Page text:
Crime in schools over the past decade has also plunged, according to a recent survey by the U.S. Justice Department. The percentage of high-schoolers who reported being in a fight during the prior year has dropped from 42 percent in 1991 to 33 percent in 2001, according to the Youth Risk Behavior Survey, an annual study by the federal Centers for Disease Control and Prevention.

The CDC and other organizations have documented similar declines in adolescent drug use and sexual activity. The teen suicide rate has fallen by about 25 percent over the past decade. Out-of-wedlock teen pregnancy rates have come down by 28 percent from their high in 1990, and the teen abortion rate has fallen by a third, according to surveys by the Alan Guttmacher Institute.

The Monitoring the Future survey, the authoritative measure of drug use released annually by the University of Michigan, has found that declines in marijuana use, using the drug ecstasy and binge drinking have all plunged from highs in the early 1990s. This has happened even as one study, by the National Center on Addition and Substance Abuse, found that 40 percent of teens say they would have no problem procuring illicit drugs.

The behavior is also reflected in the American Freshman survey conducted by UCLA’s graduate school of education every year among about 250,000 students entering 413 four-year colleges. The survey has found a steady decline in students willing to have casual sex coupled with an increasing interest in settling down in a stable family.

In fact, the importance of raising a family ranked highest among 74 percent of the freshmen in the fall 2003 survey, compared to the record low of 58.8 percent of 1977’s frosh class. This has occurred even as students seem less interested in developing a religious or philosophical outlook. The student’s desire to develop a “meaningful philosophy of life” was at its lowest point ever, and religious involvement was at its lowest point in 35 years, though 80 percent still have attended religious services during their last year in high school. After family, the students’ highest priority was to succeed financially, which was at its highest point in 13 years.

Cycle of generations

Where is this good behavior coming from? That’s one of the major research topics of the decade, say Hurst and others. Explanations have included everything from improved economic conditions, get-tough sentencing policies and welfare reform to more physical causes like the decline in lead-based paint, the increased use of antidepressants by children and finally, the spread of community service requirements in schools.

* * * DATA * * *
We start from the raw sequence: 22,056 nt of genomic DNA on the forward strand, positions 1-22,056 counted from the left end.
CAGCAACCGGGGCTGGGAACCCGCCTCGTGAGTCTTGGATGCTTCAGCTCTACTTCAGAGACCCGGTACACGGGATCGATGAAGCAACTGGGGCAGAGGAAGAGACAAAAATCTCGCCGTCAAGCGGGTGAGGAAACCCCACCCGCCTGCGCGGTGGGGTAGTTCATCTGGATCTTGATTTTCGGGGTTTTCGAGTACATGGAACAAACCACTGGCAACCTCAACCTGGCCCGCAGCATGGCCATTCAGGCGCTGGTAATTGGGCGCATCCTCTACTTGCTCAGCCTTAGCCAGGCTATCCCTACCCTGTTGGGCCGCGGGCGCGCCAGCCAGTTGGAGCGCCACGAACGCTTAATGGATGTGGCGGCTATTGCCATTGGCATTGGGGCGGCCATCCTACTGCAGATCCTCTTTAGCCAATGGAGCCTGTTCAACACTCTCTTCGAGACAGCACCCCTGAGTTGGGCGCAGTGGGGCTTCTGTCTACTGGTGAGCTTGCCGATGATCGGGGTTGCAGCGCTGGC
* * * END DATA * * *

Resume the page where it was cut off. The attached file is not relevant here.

Historians Neil Howe and William Strauss, specialists on youth culture, see the Millennial improvement as part of a cycle of generations over the course of American history. Like Millennials, the now-famous “greatest generation,” born between 1901 and 1924, followed a “lost generation” born between 1883 and 1900 that later brought about a major drug and alcohol abuse epidemic. The suggestion is that today’s Millennials are the spawn of a similarly lost generation, the Baby Boomers.

Blame it on the kids, say several writers who are paying attention to this trend. In an intriguing article in the urban policy magazine City Journal, youth expert Kay S. Hymowitz surveyed much of the recent data and concluded that today’s youth are “earnestly knitting up their unraveled culture. It is a moment of tremendous promise.”

Even more provocative is Mary Eberstadt’s article in the latest issue of the conservative Policy Review that surveys a decade’s worth of rock and hip-hop music and concludes that much of it is a searing critique of divorce and dysfunction. Eberstadt, a social philosopher at Stanford University’s Hoover Institution, draws the article from a new book on child-rearing, Home-Alone America: The Hidden Toll of Day Care, Behavioral Drugs and Other Parent Substitutes.

Titled “Eminem is Right,” Eberstadt’s article asserts: “If yesterday’s rock was the music of abandon, today’s is that of abandonment. The odd truth about contemporary teenage music—the characteristic that most separates it from what has gone before—is its compulsive insistence on the damage wrought by broken homes, family dysfunction, checked-out parents, and [especially] absent fathers.”

Rebel yell

Just as their parents and grandparents rebelled against the orthodoxies of the day—dropping out, turning on and doing their own thing —today’s kids seem to be rebelling against their parents’ rebellion. By almost every measure, the behaviors derided as pathological during the 1990s are in decline; in many cases, very steep decline.

These results pose a challenge for policy makers, who so often tend to focus on fixing what’s broke, not necessarily nurturing what’s working well.